It is noted that building codes require all building systems to perform to the same level of safety, regardless of material used, and wood meets code for a range of mid-rise building types. Wood-frame buildings are also lighter and have more repetition and ductility than other structures, which means they perform well during earthquakes and high wind events.

More than with other types of construction, the structural detailing of mid-rise wood buildings plays a large role in the ability to manage investment costs per unit and maximize the lot configuration. Several common structural design challenges are also under consideration, including those related to fire safety, shrinkage and constructability.

All too commonly, the exterior envelope of today’s mid-rise commercial and multi-family/mixed use wood-framed buildings experience unnecessary problems with water infiltration. This infiltration often results in damaged interior finishes, mold growth, and hidden deterioration leading to significant repair and legal costs, owner disruption, lost revenues, and wounded reputations.


Objective 1
Attendees will be able to understand the methods specified by the International Building Code for establishing the fire resistance of wood assemblies applying the special provisions for the design of wood structures involving, fire rating, compartmentalization and sprinkler systems.

Presenter: Darbis Briggman, Building Official, City of North Charleston

Objective 2
Attendees will better understand specific requirements related to the details and installation of hardware that help meet current code in our high wind and seismic zones.  Sophisticated engineered connections now replace once large, complicated, and intrusive details that are hard to construct and even harder to understand in terms of load paths. Pre-fabricated connections with tested performance values help the entire design team, contractor, and inspection personnel readily understand and verify code compliance.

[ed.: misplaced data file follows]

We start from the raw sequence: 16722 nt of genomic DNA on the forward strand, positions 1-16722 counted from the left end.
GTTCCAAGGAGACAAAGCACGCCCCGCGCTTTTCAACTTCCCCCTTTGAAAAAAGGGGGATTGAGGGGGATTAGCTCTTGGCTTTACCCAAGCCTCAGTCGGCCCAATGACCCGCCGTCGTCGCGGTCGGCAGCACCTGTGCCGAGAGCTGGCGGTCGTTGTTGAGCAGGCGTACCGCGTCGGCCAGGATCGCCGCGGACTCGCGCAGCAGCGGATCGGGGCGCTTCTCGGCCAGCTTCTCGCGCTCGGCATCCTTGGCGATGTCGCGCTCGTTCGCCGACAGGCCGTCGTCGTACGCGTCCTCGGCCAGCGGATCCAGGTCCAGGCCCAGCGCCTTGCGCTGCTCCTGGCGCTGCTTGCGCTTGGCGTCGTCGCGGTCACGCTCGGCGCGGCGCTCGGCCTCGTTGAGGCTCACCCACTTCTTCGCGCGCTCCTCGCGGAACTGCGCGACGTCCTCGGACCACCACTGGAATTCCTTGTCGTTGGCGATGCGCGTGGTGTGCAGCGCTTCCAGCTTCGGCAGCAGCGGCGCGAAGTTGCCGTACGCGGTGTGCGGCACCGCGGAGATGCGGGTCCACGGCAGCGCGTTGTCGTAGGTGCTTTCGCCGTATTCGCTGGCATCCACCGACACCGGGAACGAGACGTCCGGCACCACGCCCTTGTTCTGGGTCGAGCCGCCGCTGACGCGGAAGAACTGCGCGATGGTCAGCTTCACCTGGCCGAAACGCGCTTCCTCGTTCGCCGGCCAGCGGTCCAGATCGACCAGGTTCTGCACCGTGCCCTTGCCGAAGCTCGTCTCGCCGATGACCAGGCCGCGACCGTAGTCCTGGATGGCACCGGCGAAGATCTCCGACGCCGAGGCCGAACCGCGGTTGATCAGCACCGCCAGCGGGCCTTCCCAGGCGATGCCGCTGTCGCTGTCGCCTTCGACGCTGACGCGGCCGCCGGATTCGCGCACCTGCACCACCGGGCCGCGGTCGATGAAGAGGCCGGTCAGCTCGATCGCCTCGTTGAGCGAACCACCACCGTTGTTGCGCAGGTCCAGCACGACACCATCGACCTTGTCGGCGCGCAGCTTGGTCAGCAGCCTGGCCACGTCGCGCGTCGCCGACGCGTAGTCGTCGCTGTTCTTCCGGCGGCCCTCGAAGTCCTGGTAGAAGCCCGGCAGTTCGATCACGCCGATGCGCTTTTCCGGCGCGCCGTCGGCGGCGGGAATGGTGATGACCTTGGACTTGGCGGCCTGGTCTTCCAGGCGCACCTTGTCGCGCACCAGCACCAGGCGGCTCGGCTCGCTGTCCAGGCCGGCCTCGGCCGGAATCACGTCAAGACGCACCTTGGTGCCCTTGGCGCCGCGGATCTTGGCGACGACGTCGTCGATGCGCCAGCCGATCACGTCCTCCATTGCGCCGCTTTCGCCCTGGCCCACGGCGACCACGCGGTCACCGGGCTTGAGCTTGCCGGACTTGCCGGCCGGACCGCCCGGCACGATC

Presenter: Doug Allen, P.E. - Simpson Strong Tie: Design Solutions for Wood-Frame Multi-Story Buildings – Resisting Uplift and Lateral Forces (white paper)

Objective 3
Attendees will be introduced to an interactive, user friendly performance based design software that is utilized during the design process as a tool to model the structural system of the building.  The ability to understand the building as a complete structural system helps to alleviate unintended conflicts with other disciplines and simplifies the complicated performance loads imposed on wood framed structures in our high wind and seismic zones.

Presenter to be determined - Weyerhaeuser: Software | For The Entire Frame

Objective 4
Attendees will understand the application of best practices for using current technology and the Building Information Modeling with structural domain information, including the utilization of the Revit Structure model exchanges with tools in Autodesk® Building Design Suite and third party applications including materials selection and detailing.

Presenter: Michael “Zee” Zeeveld, Assoc. AIA, ACi, PMI, Allied Software, Senior Project Manager